The days of a foreclosure preventing you from becoming a homeowner for at least 7 years is behind us. Today, many programs make it possible to own a home in as little as 2-3 years after losing a home. Of course, this does not pertain to every person affect by a foreclosure. There are certain steps you have to take after foreclosure in order to make yourself more attractive to lenders.
The Normal Waiting Period
If you asked any conventional lender about the normal waiting period to secure a mortgage after foreclosure, they would tell you 7 years. This used to be the norm. The good news is there are many exceptions to this rule and most people do not have to wait 7 years – VA loans require a 2-year waiting period and FHA loans require 3 years. If you can prove extenuating circumstances caused your foreclosure, you could reduce your waiting period significantly. In order to qualify, you have to be able to prove that something outside of your control affected your financial situation. A few examples include:
- Job loss outside of your control (you got laid off, not fired)
- Medical issues that prevented you from being able to work
- Injury that prevented you from being able to work
- Death in the family that affected your financial status
These are the most common reasons lenders can grant an exception and consider your circumstances extraordinary.
Proving Extenuating Circumstances
Before you can assume you will qualify with extenuating circumstances and waive the standard foreclosure waiting period, you have to be able to prove the following:
- The circumstances occurred outside of your control
- Your financial downfall was directly related to the circumstance
- Your income decreased at least 20% as a result of the circumstance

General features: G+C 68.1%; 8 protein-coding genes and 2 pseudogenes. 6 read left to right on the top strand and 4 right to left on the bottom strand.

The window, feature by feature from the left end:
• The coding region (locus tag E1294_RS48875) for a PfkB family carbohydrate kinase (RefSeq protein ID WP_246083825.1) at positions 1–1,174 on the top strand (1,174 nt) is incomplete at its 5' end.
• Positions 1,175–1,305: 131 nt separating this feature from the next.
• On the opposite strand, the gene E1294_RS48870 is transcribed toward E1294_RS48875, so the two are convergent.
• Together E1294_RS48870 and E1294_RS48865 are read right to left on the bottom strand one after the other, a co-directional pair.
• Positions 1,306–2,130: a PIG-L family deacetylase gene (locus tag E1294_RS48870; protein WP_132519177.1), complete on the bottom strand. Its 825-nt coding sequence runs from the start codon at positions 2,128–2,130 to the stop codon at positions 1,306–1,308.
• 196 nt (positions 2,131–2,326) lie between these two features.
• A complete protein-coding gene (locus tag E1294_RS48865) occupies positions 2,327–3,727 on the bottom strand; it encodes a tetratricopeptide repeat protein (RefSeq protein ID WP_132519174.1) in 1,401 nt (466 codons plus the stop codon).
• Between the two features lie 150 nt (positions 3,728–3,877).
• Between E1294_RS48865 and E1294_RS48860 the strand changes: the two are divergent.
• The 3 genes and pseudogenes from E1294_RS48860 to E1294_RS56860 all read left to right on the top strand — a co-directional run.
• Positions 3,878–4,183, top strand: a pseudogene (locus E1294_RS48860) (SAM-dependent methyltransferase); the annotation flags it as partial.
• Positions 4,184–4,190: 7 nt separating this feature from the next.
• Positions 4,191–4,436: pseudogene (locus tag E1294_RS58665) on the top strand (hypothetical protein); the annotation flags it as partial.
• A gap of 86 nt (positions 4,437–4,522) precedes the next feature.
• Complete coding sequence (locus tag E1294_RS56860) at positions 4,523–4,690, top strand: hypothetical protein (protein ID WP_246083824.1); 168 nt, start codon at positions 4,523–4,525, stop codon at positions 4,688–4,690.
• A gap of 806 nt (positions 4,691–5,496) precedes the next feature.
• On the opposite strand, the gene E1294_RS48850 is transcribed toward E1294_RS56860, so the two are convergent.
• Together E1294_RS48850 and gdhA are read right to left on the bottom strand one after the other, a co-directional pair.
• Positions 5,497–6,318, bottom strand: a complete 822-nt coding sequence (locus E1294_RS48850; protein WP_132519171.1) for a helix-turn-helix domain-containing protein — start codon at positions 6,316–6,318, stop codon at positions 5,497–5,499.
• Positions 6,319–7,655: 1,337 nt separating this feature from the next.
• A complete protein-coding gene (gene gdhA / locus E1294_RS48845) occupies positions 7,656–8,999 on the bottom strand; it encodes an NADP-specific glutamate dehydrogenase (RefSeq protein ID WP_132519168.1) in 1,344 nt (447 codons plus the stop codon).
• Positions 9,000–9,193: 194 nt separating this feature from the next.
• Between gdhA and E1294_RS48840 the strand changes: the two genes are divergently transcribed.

- Your income has since increased
- You started repairing your credit after the occurrence
Some loan programs offer these extenuating circumstances programs, however, the FHA program, called the “Back to Work” program recently ended on September 30, 2016. If you need to secure FHA financing, you will have to wait 3 years after your foreclosure in order to apply.
Getting Ready to Purchase a Home After Foreclosure
It is not enough to say that you waited the expected waiting period after your foreclosure; you need to prepare yourself financially. This occurs in several steps:
- Prepare your credit – This is the most important step as you likely have some repairing to do. In order to make your credit better, you need to pay all of your bills on time and possibly apply for new credit. The more credit you have which you pay in a timely manner and which you do not overextend, the better credit risk you become. The lender will look not only at your credit score, but at the history too in order to ensure your risk level is low.
- Save money – You might have to put down a larger down payment on a new home after foreclosure. It really depends on the program you choose, but the more money you have on hand, the lower your risk level. For example, if you have 10% to put down on a home, you lower your LTV, which lowers your risk. Even if you have a high enough credit score to avoid needing a large down payment, the reserves you have on hand can help your ability to get approved.
Explore the Possibilities
Even though the FHA “Back to Work” Program expired, does not mean you do not have other options. The VA only requires a 2-year waiting period. If you or your spouse are a veteran and you have a Certificate of Eligibility, this affordable program can give you a great financing option. There are also many portfolio lenders that offer a variety of programs for borrowers that experienced a foreclosure.
You have to shop around to see what each lender has to offer. If you truly have extenuating circumstances, you may even be able to secure conventional financing. Of course, the requirements are tighter for this program, so you will have to work a little harder to meet them, but they can be worth it. Again, the more money you have to put down or use as reserves, the better off you will be.
The good news is that you probably will not have to wait 7 years before you can become a homeowner again. The bad news is you will have to work hard to secure financing. It will not happen overnight, but if you carefully build your financial status back up by saving money, reducing your bills, and paying your bills on time, you will have a shorter wait time after foreclosure.
You should know that some programs require you to undergo housing counseling in order to understand what you are getting yourself into again. Not every program requires this, but it can be a good refresher course to help you stay on track financially and to prepare for the unknown in the event that something happens to you again down the road.